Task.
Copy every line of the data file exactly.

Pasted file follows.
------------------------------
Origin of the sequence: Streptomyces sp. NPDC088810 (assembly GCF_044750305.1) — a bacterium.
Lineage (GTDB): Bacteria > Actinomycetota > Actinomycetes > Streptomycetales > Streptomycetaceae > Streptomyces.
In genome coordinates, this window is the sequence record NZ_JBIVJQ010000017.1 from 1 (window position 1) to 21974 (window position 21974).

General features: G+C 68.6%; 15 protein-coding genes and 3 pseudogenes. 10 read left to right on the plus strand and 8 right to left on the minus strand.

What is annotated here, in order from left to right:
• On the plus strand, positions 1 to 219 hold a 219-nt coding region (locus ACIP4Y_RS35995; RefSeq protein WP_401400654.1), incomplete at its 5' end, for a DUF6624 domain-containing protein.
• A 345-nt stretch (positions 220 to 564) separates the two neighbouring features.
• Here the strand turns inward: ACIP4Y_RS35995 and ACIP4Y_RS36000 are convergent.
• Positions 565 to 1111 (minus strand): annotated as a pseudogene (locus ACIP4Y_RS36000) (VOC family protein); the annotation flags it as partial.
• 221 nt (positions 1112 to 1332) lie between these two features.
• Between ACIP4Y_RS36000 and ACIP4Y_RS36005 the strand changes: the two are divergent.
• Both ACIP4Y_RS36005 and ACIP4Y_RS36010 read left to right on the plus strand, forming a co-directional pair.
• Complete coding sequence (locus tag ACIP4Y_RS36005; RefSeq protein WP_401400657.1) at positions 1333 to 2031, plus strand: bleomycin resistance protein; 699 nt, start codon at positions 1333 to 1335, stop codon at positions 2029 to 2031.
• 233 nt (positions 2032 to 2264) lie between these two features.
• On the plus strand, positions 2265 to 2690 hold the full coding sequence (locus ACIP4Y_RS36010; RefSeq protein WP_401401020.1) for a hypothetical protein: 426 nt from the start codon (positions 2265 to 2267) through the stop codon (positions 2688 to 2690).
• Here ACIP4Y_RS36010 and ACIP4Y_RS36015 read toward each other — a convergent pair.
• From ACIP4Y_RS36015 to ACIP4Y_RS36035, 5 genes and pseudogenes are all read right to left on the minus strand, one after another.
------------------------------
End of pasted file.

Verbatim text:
Origin of the sequence: Streptomyces sp. NPDC088810 (assembly GCF_044750305.1) — a bacterium.
Lineage (GTDB): Bacteria > Actinomycetota > Actinomycetes > Streptomycetales > Streptomycetaceae > Streptomyces.
In genome coordinates, this window is the sequence record NZ_JBIVJQ010000017.1 from 1 (window position 1) to 21974 (window position 21974).

General features: G+C 68.6%; 15 protein-coding genes and 3 pseudogenes. 10 read left to right on the plus strand and 8 right to left on the minus strand.

What is annotated here, in order from left to right:
• On the plus strand, positions 1 to 219 hold a 219-nt coding region (locus ACIP4Y_RS35995; RefSeq protein WP_401400654.1), incomplete at its 5' end, for a DUF6624 domain-containing protein.
• A 345-nt stretch (positions 220 to 564) separates the two neighbouring features.
• Here the strand turns inward: ACIP4Y_RS35995 and ACIP4Y_RS36000 are convergent.
• Positions 565 to 1111 (minus strand): annotated as a pseudogene (locus ACIP4Y_RS36000) (VOC family protein); the annotation flags it as partial.
• 221 nt (positions 1112 to 1332) lie between these two features.
• Between ACIP4Y_RS36000 and ACIP4Y_RS36005 the strand changes: the two are divergent.
• Both ACIP4Y_RS36005 and ACIP4Y_RS36010 read left to right on the plus strand, forming a co-directional pair.
• Complete coding sequence (locus tag ACIP4Y_RS36005; RefSeq protein WP_401400657.1) at positions 1333 to 2031, plus strand: bleomycin resistance protein; 699 nt, start codon at positions 1333 to 1335, stop codon at positions 2029 to 2031.
• 233 nt (positions 2032 to 2264) lie between these two features.
• On the plus strand, positions 2265 to 2690 hold the full coding sequence (locus ACIP4Y_RS36010; RefSeq protein WP_401401020.1) for a hypothetical protein: 426 nt from the start codon (positions 2265 to 2267) through the stop codon (positions 2688 to 2690).
• Here ACIP4Y_RS36010 and ACIP4Y_RS36015 read toward each other — a convergent pair.
• From ACIP4Y_RS36015 to ACIP4Y_RS36035, 5 genes and pseudogenes are all read right to left on the minus strand, one after another.